Q: I am a co-chair of a junior faculty research roundtable. Can you give me some suggestions on how to keep it engaging for all the members?

Q: I have recently been appointed to the position of co-chair for my university’s Junior Faculty Research Roundtable (JFRR). JFRR is a forum for untenured library faculty to discuss their research ideas, concerns, and experiences. I have been brainstorming ideas on how to keep this roundtable engaging for all of the members. Can someone offer suggestions?

SM: Great question and one that many of us struggle with as we find ourselves involved with (and in charge of) discussion groups and committees. I have recently been involved in developing a writing support group for academic librarians in my area. The members are from various types of libraries, some are tenure-track and some are not. It has been challenging coming up with discussion topics — and a format — that will be of interest to everyone, every time. And… I’ve learned a few things: 1.) it isn’t possible to cater to everyone’s interests or needs because everyone is at a different stage in their research/writing, and 2.) these groups can be invaluable, if only to provide a supportive community and safe place to explore ideas and learn from one’s peers.

Here are some suggestions to help keep your roundtable engaging:

  • Have each meeting be focused on one particular aspect of the writing/research/tenure process. For example, have someone talk about how to analyze data, and perhaps give a demo of software or tools that he/she has used. And, for another meeting, have someone talk about the query and acceptance process.
  • Divide meetings into specific chunks (and keep track of time). For example: invite a guest speaker to talk for 30 minutes on a specific topic, then have a group discussion with questions for the speaker, and end with accountability talks which could mean going around the room to find out what each person is working on and to check in on his/her progress, or having people break off into smaller groups (could be based on type of project, or similar subject), to discuss in their groups.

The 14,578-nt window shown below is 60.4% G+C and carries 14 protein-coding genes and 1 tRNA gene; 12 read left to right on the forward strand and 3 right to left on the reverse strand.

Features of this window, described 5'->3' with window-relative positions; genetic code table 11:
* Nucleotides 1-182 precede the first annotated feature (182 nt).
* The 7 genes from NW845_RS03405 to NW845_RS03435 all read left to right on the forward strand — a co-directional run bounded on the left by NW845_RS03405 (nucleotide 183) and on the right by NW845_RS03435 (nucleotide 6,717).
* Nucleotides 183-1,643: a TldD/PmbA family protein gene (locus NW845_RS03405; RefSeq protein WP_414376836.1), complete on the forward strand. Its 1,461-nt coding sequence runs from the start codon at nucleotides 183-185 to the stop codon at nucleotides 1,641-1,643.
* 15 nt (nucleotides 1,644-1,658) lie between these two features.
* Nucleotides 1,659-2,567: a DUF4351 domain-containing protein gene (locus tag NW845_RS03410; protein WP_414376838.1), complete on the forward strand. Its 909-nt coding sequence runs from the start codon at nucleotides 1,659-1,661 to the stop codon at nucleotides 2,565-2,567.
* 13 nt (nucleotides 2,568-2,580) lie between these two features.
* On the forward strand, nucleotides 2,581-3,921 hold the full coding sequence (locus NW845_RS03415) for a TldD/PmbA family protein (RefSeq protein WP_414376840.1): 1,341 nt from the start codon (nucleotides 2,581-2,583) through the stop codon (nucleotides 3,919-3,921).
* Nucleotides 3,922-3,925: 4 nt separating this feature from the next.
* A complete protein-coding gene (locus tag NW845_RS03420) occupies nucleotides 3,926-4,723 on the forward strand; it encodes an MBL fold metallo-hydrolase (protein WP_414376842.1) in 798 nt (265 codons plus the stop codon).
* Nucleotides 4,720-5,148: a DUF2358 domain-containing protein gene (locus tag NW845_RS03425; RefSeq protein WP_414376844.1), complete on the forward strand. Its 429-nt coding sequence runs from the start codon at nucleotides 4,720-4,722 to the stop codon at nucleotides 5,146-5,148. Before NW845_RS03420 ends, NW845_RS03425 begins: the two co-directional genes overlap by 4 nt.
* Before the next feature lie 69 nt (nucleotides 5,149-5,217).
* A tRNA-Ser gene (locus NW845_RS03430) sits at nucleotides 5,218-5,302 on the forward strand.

• Try to plan out future meeting topics in advance so people know what is on the agenda and can schedule accordingly. Not every topic will appeal to everyone, and that’s OK.
  • At the end of each meeting, give attendees a goal to aim for by the next meeting (or within a certain time frame), whether that is gathering research, writing five pages, or sending query letters and answering CFPs.
  • Encourage collaboration. Help attendees find mentors or potential co-authors, who can help support them on a particular project. Everything is more fun with a partner.
  • Use the meetings to actually do some research or writing, to find and discuss CFPs and to get started on some part of a project. Have attendees write for ten minutes – give them a topic (or writing prompt) if they need one. This can help to get the creative juices flowing, and provide them with something to take with them, because we know that getting started is typically the hardest part.
  • Assign reading materials for discussion — use the group as a book club, in a sense. We can’t be good writers without first being good readers.
  • Partner people up into accountability pairs, so they can communicate between meetings and help to keep one another motivated.
  • Incorporate some fun into it. Tenure can be a stressful process, so try to lighten it up with practical tricks and tips to help any writer, and discussions on non-scholarly writing (blogs, newsletters, trade magazines, etc.).

It is a lot of work to chair committees and roundtables and to organize meetings and come up with topics, so I applaud your efforts to seek out suggestions and I hope that I’ve provided you with a few that you can use to help make your roundtable discussions a tad more engaging. Good luck!

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